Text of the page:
Every spring and fall I take all my clothes out of the drawers, closet and trunks, pile them on the bed and cull them down to just what fits…or will fit, or what I hope will fit. This biannual routine started years ago, when I moved into a single closet apartment and figured I could squeeze in more bookcases if I only removed the bureau and dresser. I think that bedroom was basically all bookcases.
I am a cord cutter from way back, it wasn’t until I saw ‘reality’ tv on the internet, that I saw obscene piles of clothing spilling out of American bedrooms, some still with tags and in bags. I was gobsmacked. I had met folks with clothing obsessions but they had always housed their clothing in endless closets and shoe racks; getting their endorphin rush by seeing them all lined up like unused art supplies. Since I have always owned books to the same degree I try not to judge but I started giving a good hard look at the clothes that I allow to live in my house.
I had been mooning over all the tiny house websites and marveling at people who could make the hard decisions that had eluded me. Not being one who pays much attention to fashion, it was a good starter topic to practice some minimalism. First I made some shopping rules….I like making shopping rules mostly for the pleasure of finding ways around them.
Rule #1 All clothes must fit in the storage space alloted. I have one bedroom closet, one cedar closet, one cedar chest and a very tiny dresser for things that don’t hang. So far my addiction to wool sweaters makes this challenging. New acquisitions accumulate on the outside of the closet as a warning to clothes cowering inside, that they can be replaced if they don’t pull their weight.
Rule #2 Unless dedicated utility clothing, holes or stains will not be tolerated. It gets a pass/fail through the stain remover wash then it’s into the rag bin. Can’t take the chance that I will throw it on and forget that it has to be worn with a sweater to cover the offense
Rule #3 Has to be worn once a year, or at least realistically; which covers special weather clothing, or any funeral/interview/grown up items that still fit. If I wear any new items right away it gets a year’s grace. If I haven’t worn it, why the heck did I buy it?
Rule #4 Everything must be wearable with everything else, more or less. This keeps me from adopting something that will pout in the back of the closet, because it needs companionship. It was fairly easy, once realized I was attracted to traditional styles and a limited color palette: blues, greens, tans, grey, black and sometimes crimson, this saves a lot of time when shopping. I call it my Grranimals for adults.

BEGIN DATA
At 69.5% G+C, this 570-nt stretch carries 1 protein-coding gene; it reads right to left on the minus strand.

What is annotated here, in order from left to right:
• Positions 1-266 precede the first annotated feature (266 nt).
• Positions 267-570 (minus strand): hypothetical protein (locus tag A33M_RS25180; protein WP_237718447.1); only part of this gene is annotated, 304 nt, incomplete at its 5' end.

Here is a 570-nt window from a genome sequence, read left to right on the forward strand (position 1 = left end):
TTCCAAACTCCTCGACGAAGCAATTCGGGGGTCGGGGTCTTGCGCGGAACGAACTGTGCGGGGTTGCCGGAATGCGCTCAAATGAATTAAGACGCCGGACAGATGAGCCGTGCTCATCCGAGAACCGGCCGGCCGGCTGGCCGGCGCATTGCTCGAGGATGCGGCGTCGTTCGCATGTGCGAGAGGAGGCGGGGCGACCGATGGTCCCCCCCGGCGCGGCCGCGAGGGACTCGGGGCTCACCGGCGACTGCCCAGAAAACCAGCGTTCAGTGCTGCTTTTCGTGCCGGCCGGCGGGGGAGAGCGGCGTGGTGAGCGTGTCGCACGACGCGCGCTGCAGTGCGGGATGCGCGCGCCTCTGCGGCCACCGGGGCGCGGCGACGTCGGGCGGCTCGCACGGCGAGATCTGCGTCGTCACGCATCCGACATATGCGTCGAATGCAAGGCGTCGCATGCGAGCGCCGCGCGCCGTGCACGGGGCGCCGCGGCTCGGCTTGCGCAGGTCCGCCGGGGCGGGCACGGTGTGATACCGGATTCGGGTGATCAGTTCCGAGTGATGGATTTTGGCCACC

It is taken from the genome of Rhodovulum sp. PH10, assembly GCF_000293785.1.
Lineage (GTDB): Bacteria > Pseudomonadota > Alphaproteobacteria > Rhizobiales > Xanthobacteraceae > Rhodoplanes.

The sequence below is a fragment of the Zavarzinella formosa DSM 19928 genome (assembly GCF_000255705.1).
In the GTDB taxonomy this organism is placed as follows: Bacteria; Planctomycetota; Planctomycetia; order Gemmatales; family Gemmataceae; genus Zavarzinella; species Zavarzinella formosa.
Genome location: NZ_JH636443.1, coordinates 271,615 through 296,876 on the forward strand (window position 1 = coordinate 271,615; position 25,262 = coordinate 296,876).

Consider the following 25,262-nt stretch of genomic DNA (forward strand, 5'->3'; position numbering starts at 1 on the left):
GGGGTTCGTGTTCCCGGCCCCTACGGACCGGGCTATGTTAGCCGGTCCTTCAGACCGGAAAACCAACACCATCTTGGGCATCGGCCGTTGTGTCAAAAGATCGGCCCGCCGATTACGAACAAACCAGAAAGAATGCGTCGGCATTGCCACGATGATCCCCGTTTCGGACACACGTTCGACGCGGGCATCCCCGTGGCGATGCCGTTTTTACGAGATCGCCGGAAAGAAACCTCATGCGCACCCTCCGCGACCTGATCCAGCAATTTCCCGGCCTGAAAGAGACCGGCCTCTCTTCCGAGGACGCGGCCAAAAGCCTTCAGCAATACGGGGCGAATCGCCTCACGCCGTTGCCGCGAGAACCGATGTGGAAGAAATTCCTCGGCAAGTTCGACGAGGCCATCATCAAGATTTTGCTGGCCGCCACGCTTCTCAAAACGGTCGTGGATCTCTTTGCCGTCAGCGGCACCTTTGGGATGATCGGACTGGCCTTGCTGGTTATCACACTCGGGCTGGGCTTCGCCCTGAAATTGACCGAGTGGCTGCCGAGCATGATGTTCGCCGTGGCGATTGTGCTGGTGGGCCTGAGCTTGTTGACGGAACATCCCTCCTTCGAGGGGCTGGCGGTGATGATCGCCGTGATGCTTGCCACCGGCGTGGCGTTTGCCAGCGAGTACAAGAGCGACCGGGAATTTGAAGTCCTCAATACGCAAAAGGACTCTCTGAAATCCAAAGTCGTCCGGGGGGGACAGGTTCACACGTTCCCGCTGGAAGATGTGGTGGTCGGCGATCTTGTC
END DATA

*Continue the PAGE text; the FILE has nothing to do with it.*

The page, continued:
Rule#5 Don’t shop for clothes when you don’t need them. Like most American’s I don’t NEED to buy much stuff, but it’s fun, we are an acquisitional culture; we shop for sport, we shop for fun, we shop when we are bored. I’ve got a thiftshop habit, it’s just not in my DNA to pass one by. I try not to look for clothes unless I am lacking something. Clothes gets worn out from wearing and washing, waistlines fluctuate, so when something gets culled, I add it to my shopping list. I may be looking for a navy polo without a hole in the front, but if I happen to find a grey sweater that goes with it bonus points.
The hardest part of this system is keeping a balance between the number of tops and bottoms so they get an even amount of wear and tear. It always breaks my heart when I develop an attachment to an article and then wash it to death. Now things only get washed when they are ACTUALLY dirty, not just because they touched my body. I resort to setting up ebay searches for replacements, sometimes I get lucky, sometimes I get to double down and get the next size UP…or down if I am very lucky.
This season’s downsize is almost done, some of the pounds I misplaced have come home to roost for the winter; so for all the too smalls, a few more upsizes can be added to my shopping list. And I really need to make some hard decisions about how many sweaters I can manage to wear before the spring culling.